[EDITORIALS]Both sides must giveThe port of Busan is in effect paralyzed as a result of the strike by independent truck drivers serving the region. The government and the truckers union are in a tense standoff. If the situation degenerates, a violent clash between the two sides and a full-blown paralysis of cargo transportation will be unavoidable.
Before any debate about who is right and who is wrong, the drivers must suspend the strike. They should return to work and then let the search for a solution begin. The truckers should let the public know about their hardship and systemic problems, but they would not be justified in presenting their argument by extreme measures.
There has already been much criticism against the government’s unprincipled approach to the issue and the compromise reached. There are also questions about the drivers’ claim that their net income is less than 1 million won ($830) a month. And it should not be surprising that the income of independent truckers declined as the number of truckers mushroomed -- at a 50 percent clip over four years. But the drivers cannot be let off the hook for taking hostage industrial activities and the national economy to gain higher compensation.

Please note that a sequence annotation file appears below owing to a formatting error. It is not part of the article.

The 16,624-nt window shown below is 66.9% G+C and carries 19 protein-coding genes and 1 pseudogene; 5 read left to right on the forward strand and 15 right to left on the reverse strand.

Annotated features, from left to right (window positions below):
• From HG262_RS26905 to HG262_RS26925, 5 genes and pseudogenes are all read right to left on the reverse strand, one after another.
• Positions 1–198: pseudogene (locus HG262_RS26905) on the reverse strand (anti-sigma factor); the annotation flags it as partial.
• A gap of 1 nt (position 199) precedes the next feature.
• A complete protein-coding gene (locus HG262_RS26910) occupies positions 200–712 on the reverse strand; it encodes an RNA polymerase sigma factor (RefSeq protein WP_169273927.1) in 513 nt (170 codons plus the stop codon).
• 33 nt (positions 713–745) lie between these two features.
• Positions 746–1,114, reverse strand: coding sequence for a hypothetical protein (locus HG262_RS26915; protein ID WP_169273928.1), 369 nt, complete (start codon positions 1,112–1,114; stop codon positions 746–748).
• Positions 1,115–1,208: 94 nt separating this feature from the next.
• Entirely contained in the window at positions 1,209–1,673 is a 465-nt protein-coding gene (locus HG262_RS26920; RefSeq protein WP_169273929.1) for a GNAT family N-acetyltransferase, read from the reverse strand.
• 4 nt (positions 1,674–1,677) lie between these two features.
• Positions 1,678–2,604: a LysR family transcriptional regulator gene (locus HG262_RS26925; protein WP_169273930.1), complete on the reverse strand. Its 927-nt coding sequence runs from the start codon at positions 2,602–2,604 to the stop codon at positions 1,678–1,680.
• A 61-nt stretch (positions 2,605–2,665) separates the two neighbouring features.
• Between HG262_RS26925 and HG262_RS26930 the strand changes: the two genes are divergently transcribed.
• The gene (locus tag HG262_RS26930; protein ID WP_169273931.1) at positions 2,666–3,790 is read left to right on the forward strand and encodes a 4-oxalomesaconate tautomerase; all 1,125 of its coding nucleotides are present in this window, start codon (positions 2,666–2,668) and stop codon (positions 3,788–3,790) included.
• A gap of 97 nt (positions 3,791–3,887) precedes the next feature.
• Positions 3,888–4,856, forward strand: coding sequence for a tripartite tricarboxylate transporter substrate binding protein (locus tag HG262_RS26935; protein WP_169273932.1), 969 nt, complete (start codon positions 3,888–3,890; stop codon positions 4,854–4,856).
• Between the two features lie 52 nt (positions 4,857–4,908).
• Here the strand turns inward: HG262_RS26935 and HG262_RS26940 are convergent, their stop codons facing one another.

The truckers are demanding a cut in the fuel tax, improvements in the income tax structure and the right to organize as workers. These issues cannot be resolved overnight.
The fallout from the strike is growing fast. Movement of an estimated $340 million in goods has stopped, and a complete shutdown of the port of Busan will likely result in daily losses of $180 million in exports. Cargo vessels headed for Busan are turning to Shanghai and other ports. If the situation continues for long, investors here and abroad will increasingly turn elsewhere, too, and our economy will be pushed further down the decline.
Before the situation deteriorates, there must be a search for coexistence. The truckers must end their strike and begin negotiations with the government. And the negotiators must be given a mandate. The nation cannot afford to have the truckers continue to reject a deal.
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